> on its users, who having once conceived of
      themselves > as revolutionary find that they have been
      > re-classified as counter-revolutionary by others.

      I think Jesus in the gospels provided the best insight
      to this dialectic of empowerment when, confronted as
      to who here on earth shall be the first to transcend
      its physical shortcomings, he stated that the first
      shall be the last and the last shall be the first.

      > It is usually held that in a democratic form of
      > government, ultimate power lies with the people, who
      > are in fact sovereign.

      Again Jesus taught ultimate sovereignty came in
      serving your fellow man. So I think the question a
      true democracy should never cease to ask is how we,
      the people, both as individuals and as collective
      State can best serve our fellow man.

      > Lewis asserts that he is engaging in this discussion
      > in order to investigate any prevailing need for
      > greater socialism

      That's ALL I really ever said here regarding
      socialism. How this all got misconstrued into several
      other mostly derogatory allegations about me from him,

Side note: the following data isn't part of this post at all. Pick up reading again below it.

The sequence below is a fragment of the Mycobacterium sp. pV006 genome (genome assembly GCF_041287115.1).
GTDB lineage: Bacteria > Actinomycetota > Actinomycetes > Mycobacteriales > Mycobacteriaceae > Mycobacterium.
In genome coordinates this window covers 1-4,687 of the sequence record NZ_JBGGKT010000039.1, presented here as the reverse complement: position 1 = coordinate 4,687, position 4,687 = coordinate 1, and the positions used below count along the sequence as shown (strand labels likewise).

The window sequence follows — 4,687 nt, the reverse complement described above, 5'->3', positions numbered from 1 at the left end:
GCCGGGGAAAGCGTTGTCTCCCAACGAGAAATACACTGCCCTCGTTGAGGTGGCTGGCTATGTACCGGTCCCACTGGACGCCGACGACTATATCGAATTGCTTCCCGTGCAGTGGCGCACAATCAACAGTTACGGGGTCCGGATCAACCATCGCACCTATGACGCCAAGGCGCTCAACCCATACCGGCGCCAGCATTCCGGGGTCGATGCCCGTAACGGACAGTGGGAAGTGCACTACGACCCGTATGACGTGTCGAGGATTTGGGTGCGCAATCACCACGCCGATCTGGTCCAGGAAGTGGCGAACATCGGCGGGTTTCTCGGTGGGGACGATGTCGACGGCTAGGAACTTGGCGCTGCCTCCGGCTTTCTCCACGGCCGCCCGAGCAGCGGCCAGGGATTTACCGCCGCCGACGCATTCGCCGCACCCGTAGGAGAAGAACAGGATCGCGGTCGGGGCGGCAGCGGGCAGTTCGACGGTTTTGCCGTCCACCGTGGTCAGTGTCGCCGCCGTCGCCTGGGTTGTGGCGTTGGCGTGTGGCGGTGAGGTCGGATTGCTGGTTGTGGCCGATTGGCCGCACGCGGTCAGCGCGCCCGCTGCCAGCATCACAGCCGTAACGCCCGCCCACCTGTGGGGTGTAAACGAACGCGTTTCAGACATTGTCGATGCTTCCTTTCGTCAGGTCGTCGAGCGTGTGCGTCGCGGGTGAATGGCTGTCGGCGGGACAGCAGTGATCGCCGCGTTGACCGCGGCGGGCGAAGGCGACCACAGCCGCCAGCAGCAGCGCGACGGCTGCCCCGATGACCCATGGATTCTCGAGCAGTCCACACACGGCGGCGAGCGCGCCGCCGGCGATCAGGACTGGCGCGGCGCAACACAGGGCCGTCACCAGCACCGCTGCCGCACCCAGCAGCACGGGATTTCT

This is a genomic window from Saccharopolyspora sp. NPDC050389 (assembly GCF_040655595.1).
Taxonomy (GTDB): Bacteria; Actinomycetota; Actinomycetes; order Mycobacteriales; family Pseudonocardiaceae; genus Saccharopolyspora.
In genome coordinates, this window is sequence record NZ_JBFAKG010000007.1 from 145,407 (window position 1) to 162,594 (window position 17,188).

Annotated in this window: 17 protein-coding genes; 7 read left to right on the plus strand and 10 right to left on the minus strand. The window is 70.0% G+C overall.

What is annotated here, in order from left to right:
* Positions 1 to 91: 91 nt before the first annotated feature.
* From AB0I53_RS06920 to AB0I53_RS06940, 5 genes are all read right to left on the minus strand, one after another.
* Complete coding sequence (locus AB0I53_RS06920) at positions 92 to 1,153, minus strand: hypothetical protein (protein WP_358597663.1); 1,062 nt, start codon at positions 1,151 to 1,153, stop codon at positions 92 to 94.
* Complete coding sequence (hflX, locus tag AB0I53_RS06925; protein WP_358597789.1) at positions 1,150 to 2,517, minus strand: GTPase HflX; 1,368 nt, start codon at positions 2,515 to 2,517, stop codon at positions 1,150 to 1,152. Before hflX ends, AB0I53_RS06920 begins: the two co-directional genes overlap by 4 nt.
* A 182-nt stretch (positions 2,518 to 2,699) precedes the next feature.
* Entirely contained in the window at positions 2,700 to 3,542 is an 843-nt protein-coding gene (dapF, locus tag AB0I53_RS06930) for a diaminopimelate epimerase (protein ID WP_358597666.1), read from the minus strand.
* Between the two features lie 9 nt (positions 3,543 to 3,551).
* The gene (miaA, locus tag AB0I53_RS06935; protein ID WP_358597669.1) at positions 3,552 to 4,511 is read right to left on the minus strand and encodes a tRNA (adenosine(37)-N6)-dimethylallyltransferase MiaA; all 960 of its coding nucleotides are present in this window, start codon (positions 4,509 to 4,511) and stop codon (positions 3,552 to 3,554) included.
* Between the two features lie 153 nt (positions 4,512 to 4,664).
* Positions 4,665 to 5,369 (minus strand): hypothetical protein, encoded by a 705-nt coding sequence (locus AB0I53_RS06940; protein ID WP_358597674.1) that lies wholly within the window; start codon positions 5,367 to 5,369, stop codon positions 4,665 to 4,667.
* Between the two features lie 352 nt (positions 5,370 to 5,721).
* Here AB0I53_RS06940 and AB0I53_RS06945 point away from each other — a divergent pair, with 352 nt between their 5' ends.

Mirsky, and whoever else, I'd have to say comes from
      their need for a scapegoat.

      > I think humanity will in all likelihood survive most
      > of the current difficulties confronting the world,
      at > least in the short run. I do not think that the
      sky
      > is falling.

      What about the long run? And how does he gage
      survival? Does he mean merely the preservation of the
      human body? If so, then Orwell's future world of
      cave-dwelling ciphers serving a passionless
      intelligence would be a great success for him. Myself,
      I think we would be better off if in fact the sky did
      fall under such circumstances. Truth is that its not
      so much the sky falling as it is mankind's fallen
      spirit that troubles both the rich and the poor today.

      > Lewis raises the specter of "the philosophical
      > dialectic of historical materialism". This is
      > interesting and also why I suggest that we read a
      > little Popper on this list. Popper is, after all,